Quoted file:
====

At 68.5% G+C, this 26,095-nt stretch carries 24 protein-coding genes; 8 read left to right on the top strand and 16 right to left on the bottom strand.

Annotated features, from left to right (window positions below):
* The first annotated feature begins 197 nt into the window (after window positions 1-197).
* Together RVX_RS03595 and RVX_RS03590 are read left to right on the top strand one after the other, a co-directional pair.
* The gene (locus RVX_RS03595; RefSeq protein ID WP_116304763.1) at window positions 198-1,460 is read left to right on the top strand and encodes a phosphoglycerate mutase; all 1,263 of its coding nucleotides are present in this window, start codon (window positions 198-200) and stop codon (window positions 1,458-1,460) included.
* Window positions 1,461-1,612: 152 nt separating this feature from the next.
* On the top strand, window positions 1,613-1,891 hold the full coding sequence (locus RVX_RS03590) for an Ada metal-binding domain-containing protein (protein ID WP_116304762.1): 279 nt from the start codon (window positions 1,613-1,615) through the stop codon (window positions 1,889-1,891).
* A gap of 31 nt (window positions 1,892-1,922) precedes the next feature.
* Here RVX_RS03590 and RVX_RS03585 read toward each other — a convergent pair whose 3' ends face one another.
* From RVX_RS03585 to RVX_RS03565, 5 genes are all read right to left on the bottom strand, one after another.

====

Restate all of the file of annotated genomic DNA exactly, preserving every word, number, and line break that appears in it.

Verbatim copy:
At 68.5% G+C, this 26,095-nt stretch carries 24 protein-coding genes; 8 read left to right on the top strand and 16 right to left on the bottom strand.

Annotated features, from left to right (window positions below):
* The first annotated feature begins 197 nt into the window (after window positions 1-197).
* Together RVX_RS03595 and RVX_RS03590 are read left to right on the top strand one after the other, a co-directional pair.
* The gene (locus RVX_RS03595; RefSeq protein ID WP_116304763.1) at window positions 198-1,460 is read left to right on the top strand and encodes a phosphoglycerate mutase; all 1,263 of its coding nucleotides are present in this window, start codon (window positions 198-200) and stop codon (window positions 1,458-1,460) included.
* Window positions 1,461-1,612: 152 nt separating this feature from the next.
* On the top strand, window positions 1,613-1,891 hold the full coding sequence (locus RVX_RS03590) for an Ada metal-binding domain-containing protein (protein ID WP_116304762.1): 279 nt from the start codon (window positions 1,613-1,615) through the stop codon (window positions 1,889-1,891).
* A gap of 31 nt (window positions 1,892-1,922) precedes the next feature.
* Here RVX_RS03590 and RVX_RS03585 read toward each other — a convergent pair whose 3' ends face one another.
* From RVX_RS03585 to RVX_RS03565, 5 genes are all read right to left on the bottom strand, one after another.